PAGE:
Innovation improves our lives. This season, I was able to watch my Dallas Stars, whose games are only on local television, from any computer that has an internet connection and hardly missed a game. Technology is one issue area that should be of particular interest to Swampland readers. It has been an issue I have followed my entire career, and I worked hard to pass the Telecom Bill back in 1996.
The internet as we know it was created by entrepreneurs free from government interference. As long as entrepreneurs are in control, we can expect innovation. I worry we are entering a new era. Internet entrepreneurs are being replaced by bureaucrats and regulators. This will have implications for our ability to keep our economy dynamic and competitive.
Since America pioneered the internet, most people do not realize that we are in danger of losing our leadership position in this critical field. In fact, the United States has slipped to 15th in broadband penetration, according to the O.E.C.D., and Asia and Europe are leaders in the mobile internet. One reason we’re falling behind is the myriad of regulations for the “last-mile” of cable, phone, or fiber that connects homes to the internet. Local cable is too often still a monopoly, although states like Texas and Missouri are beginning to change that.
On the telephone side, our rules and laws are still struggling to escape the traditional, “Ma Bell” monopoly view that the phone grid is a common public resource. But if phone companies have to share the benefits of new investment and innovation with their competitors, they won’t make those badly needed investments. The bottom line: we need more competition and stronger property rights to expand affordable broadband to all Americans.
Even more troubling are the storm clouds on the digital horizon. Many of the free-market policies that helped grow the internet in the U.S. are now under outright attack in Congress.
Take taxes, for example. Remember the internet rumors in the 1990s about an “email tax” bill? Well, that threat is real after November of this year. That’s when a law known as the “Internet Tax Moratorium” expires, lowering the gates to a horde of state and local tax collectors.
Currently, federal law blocks state and local governments from saddling your internet access bills with extra taxes. This measure is an appropriate federal preemption that recognizes both the interstate commerce aspects of the internet, as well as the internet’s importance to free speech. The current moratorium has been a bipartisan policy, but there are signs that the consensus is ending as the law expires this year. The local tax and spenders have Congressional supporters in Senators Lamar Alexander (R-Tenn.), Daniel Inouye (D- Hawaii), Tom Carper (D-Del.), and others. Quite literally, if these Senators have their way, your email inbox will become the government’s tax collection box.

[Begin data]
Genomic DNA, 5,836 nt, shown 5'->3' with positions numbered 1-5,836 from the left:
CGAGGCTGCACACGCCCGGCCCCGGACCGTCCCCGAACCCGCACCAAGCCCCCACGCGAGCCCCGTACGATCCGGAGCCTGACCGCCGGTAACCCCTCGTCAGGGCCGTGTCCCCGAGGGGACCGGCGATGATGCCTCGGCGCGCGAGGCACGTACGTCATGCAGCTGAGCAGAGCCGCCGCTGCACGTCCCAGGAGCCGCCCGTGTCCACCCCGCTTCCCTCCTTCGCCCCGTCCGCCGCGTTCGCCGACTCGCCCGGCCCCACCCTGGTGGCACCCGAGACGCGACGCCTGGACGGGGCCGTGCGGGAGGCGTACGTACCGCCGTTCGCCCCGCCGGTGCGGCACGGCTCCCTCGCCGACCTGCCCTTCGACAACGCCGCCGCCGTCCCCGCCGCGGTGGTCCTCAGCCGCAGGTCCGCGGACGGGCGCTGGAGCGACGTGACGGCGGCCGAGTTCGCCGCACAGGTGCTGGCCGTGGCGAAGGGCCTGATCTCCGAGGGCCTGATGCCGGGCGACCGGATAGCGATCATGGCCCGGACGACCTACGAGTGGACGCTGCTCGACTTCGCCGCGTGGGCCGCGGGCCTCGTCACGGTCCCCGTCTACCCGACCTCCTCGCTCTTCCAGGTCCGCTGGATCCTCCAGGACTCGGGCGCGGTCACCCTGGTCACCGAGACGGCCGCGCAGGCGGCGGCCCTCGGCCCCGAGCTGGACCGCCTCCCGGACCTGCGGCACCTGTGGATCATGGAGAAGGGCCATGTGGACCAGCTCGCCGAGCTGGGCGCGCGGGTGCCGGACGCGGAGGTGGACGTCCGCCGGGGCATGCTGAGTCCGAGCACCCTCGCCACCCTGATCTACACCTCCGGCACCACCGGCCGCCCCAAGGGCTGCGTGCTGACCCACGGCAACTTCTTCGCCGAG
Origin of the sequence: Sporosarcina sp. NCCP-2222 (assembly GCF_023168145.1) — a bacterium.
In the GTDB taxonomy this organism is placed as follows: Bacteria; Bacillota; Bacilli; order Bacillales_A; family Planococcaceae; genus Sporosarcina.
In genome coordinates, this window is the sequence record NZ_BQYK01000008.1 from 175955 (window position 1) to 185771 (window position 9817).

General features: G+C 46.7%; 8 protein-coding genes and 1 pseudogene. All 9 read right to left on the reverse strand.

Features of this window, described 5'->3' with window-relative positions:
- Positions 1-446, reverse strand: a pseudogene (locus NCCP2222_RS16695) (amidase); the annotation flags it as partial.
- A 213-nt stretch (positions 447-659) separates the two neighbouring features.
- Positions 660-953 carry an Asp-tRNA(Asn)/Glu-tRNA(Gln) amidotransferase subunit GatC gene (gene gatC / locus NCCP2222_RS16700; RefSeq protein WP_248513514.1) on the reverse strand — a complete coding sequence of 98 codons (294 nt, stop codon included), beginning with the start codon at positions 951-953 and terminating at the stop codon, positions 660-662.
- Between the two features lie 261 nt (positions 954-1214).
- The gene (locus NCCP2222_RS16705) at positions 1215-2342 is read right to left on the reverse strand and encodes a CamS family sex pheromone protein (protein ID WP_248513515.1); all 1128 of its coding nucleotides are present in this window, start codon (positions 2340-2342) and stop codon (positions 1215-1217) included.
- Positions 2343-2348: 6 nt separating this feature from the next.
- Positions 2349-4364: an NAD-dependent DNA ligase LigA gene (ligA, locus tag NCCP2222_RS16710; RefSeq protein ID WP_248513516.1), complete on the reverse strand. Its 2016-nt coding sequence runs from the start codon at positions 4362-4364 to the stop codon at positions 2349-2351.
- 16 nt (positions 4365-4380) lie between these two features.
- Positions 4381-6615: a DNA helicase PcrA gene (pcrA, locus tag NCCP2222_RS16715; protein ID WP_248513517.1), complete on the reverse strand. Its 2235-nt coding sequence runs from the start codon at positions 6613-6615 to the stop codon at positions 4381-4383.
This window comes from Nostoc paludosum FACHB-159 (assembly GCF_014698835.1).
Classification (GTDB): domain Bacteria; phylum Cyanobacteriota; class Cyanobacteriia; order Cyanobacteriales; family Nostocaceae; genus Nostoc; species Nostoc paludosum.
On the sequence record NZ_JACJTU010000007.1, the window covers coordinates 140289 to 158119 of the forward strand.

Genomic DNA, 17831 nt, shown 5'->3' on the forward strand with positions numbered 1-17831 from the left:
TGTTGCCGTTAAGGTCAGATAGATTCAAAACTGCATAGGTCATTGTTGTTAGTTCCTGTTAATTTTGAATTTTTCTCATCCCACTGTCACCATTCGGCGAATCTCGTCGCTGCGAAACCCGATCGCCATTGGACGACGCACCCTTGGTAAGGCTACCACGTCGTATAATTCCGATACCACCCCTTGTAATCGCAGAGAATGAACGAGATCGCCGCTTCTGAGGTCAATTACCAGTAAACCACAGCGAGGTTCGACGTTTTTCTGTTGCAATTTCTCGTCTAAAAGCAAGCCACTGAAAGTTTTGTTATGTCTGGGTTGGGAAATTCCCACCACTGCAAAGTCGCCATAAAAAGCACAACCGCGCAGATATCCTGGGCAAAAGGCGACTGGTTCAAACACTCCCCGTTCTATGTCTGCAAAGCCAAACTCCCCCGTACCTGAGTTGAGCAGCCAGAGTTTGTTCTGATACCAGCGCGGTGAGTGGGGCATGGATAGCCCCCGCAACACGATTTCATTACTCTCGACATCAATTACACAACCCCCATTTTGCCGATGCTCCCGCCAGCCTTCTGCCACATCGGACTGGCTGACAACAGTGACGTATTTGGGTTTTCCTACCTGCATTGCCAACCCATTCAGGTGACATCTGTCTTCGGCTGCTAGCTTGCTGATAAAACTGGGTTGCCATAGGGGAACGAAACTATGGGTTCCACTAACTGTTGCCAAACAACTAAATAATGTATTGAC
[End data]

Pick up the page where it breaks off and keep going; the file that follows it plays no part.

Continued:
A further irony is that many of these same Senators support generous government subsidies for broadband deployment in schools and rural areas. It’s a classic Washington parlor game to tax something on one hand and then subsidize it on the other. The only winners are bureaucrats, lobbyists, and of course politicians.
In addition to low taxes, another reason the internet has blossomed and driven so much economic growth is that it has remained largely an unregulated space. And, if we leave entrepreneurs and venture capitalists free to innovate, the internet will continue to grow and evolve in ways that we cannot predict. That’s especially true as we add video and even telephone to the internet experience. But some of the biggest winners of the current internet—like Google and eBay— have evolved from innovators to rent seekers and want the feds to lock in their business model by creating new “Net Neutrality” regulations.
Google, eBay and friends, like the internet exactly how it is structured now, and they fear continuing investment and innovation will produce another wave of entrepreneurs who might displace their businesses. “Net neutrality” isn’t even a real problem— the only companies I know of that are blocking web sites from users are Yahoo! and Google in China. Once the F.C.C. and political Washington gets their hands on the internet, they will never let go.